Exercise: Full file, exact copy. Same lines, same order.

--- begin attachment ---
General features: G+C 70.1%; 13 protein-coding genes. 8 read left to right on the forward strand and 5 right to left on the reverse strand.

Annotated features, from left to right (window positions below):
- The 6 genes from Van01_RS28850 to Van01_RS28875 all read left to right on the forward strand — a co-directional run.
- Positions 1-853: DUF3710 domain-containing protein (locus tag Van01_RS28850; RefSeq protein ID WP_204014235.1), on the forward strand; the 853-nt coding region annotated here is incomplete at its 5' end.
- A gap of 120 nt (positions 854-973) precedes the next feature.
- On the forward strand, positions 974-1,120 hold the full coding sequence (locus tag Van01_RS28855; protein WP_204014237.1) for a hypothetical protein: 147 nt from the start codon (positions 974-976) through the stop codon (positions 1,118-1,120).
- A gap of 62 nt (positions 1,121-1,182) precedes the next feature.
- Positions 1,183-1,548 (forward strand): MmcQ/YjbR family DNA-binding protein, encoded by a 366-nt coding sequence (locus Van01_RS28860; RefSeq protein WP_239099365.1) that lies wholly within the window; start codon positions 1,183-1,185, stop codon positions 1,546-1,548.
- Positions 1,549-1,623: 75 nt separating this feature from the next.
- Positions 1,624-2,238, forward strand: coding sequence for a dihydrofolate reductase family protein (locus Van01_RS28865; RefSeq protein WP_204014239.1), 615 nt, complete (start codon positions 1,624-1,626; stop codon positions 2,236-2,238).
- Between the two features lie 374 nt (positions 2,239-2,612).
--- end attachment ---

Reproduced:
General features: G+C 70.1%; 13 protein-coding genes. 8 read left to right on the forward strand and 5 right to left on the reverse strand.

Annotated features, from left to right (window positions below):
- The 6 genes from Van01_RS28850 to Van01_RS28875 all read left to right on the forward strand — a co-directional run.
- Positions 1-853: DUF3710 domain-containing protein (locus tag Van01_RS28850; RefSeq protein ID WP_204014235.1), on the forward strand; the 853-nt coding region annotated here is incomplete at its 5' end.
- A gap of 120 nt (positions 854-973) precedes the next feature.
- On the forward strand, positions 974-1,120 hold the full coding sequence (locus tag Van01_RS28855; protein WP_204014237.1) for a hypothetical protein: 147 nt from the start codon (positions 974-976) through the stop codon (positions 1,118-1,120).
- A gap of 62 nt (positions 1,121-1,182) precedes the next feature.
- Positions 1,183-1,548 (forward strand): MmcQ/YjbR family DNA-binding protein, encoded by a 366-nt coding sequence (locus Van01_RS28860; RefSeq protein WP_239099365.1) that lies wholly within the window; start codon positions 1,183-1,185, stop codon positions 1,546-1,548.
- Positions 1,549-1,623: 75 nt separating this feature from the next.
- Positions 1,624-2,238, forward strand: coding sequence for a dihydrofolate reductase family protein (locus Van01_RS28865; RefSeq protein WP_204014239.1), 615 nt, complete (start codon positions 1,624-1,626; stop codon positions 2,236-2,238).
- Between the two features lie 374 nt (positions 2,239-2,612).